The issue of Trafficking is gaining momentum in
Turkey in Government circles as well as in the
public opinion. In the last years, and in the
framework of the EU accession process, Turkey has
modified its legislation to combat trafficking. In
particular, the amendments to the Penal Code and the
Law on Combating Profit-Oriented Criminal
Organizations, adopted by the Turkish Parliament in
2002 introduces the definition of human trafficking
and smuggling into the Turkish legal system and
prescribes heavy penalties for the traffickers and
smugglers. Furthermore, the Draft Law on Work
Permits for Foreigners, approved by Turkish
Parliament in 2003 makes it possible for some
categories, including domestic workers, to be
employed legally in Turkey. Article 5 of the
Citizenship Law was amended to fight trafficking in
women through false marriages: while a request for
Turkish citizenship could be filled immediately
after marriage, under the new law, a provisional
period of 3 years is needed before a request can be

The legislation is fully in force and the results of
its implementation remain to be seen. So far, when
the Police apprehend women, that could be victims of
trafficking, they are too often apprehended and
deported on the basis of their illegal stay in the
country. If women are suspected to work in the sex
industry, they are sent for medical check and if
found with STDs are immediately deported. Unless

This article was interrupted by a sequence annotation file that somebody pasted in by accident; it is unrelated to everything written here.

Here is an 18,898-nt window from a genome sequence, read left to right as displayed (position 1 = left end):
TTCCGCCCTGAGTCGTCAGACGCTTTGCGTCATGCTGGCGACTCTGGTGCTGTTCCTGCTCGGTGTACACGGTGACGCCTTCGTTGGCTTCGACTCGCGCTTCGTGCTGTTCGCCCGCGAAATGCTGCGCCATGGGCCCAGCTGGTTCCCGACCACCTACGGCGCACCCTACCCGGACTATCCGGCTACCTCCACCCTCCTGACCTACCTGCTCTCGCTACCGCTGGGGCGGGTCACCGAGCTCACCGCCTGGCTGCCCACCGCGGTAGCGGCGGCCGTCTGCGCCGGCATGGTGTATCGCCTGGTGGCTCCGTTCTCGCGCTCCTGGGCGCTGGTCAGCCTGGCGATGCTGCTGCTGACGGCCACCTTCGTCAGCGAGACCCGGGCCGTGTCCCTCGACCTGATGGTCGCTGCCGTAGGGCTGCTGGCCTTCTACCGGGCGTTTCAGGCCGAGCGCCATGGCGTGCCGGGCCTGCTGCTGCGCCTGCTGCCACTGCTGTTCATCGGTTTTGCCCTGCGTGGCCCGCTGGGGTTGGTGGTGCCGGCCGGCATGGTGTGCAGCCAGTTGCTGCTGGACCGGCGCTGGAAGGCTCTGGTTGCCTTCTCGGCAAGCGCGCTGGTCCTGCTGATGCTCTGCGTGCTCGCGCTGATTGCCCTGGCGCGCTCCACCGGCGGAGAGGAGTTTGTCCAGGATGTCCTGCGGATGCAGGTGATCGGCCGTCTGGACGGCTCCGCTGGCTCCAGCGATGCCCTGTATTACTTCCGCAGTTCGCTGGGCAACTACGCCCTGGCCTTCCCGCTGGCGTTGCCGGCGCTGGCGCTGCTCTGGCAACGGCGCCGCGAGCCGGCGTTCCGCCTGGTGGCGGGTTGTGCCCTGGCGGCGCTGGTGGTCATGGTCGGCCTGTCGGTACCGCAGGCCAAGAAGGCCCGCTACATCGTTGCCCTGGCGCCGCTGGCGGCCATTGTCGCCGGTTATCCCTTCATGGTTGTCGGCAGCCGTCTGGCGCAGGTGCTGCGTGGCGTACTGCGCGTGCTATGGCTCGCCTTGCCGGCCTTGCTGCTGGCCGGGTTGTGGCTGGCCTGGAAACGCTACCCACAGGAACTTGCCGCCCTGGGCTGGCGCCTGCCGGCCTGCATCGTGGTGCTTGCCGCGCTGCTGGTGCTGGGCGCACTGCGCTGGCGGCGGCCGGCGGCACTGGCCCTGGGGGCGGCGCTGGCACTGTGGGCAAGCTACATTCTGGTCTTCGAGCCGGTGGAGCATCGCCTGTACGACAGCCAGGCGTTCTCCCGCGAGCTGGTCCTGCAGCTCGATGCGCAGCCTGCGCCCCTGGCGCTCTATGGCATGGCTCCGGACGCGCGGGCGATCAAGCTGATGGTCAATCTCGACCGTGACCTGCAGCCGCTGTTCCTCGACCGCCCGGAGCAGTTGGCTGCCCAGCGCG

they are willing to cooperate with the Police and
testify in court, they may not be granted the
necessary protection/assistance that a victim needs.
While training in combating organized crime is part
of the curriculum of the training in the Police
force, such training touches upon large networks,
drugs and arms in particular.

In order to implement the new legislation, several
ministries are taking practical measures. The
Ministry of the Interior has issued a directive
sensitizing the Police force to the trafficking
issue and the way to treat apprehended victims of
trafficking. The Ministry of Tourism has
established a specific questionnaire for visa
application in various languages to avoid abuses in
employment. The Ministry of the Interior and the
Ministry of Justice are conducting training seminars
on the issue of Trafficking.

The Turkish Government has taken various other
measures. An inter-ministerial task force has been
set up under the leadership of the Ministry of
Foreign Affairs tasked with the elaboration of a
Plan of Action to deal with the trafficking issue.
The Plan of action has identified priorities, which
were endorsed by the Prime Ministry. They include
training of the Law enforcement bodies, involvement
and training of NGOs to deal with the issue as well
as the establishment of Emergency hot lines free of
charge for victims of trafficking, as well as the
establishment of Reception Centers.

However, the resources required to cope with this
issue as well as that of the dramatic flows of
irregular migrants stranded in Turkey on their way
westwards are inadequate. Turkey lacks the full
financial as well as human resources and facilities
to cope with these irregular trends. And yet, the
urgency to provide basic protection to the victims
of trafficking becomes a priority. The efforts and
changes put in place by the Turkish authorities as
described above need to be supported and extended on
a large scale.

In order to raise awareness on the issue of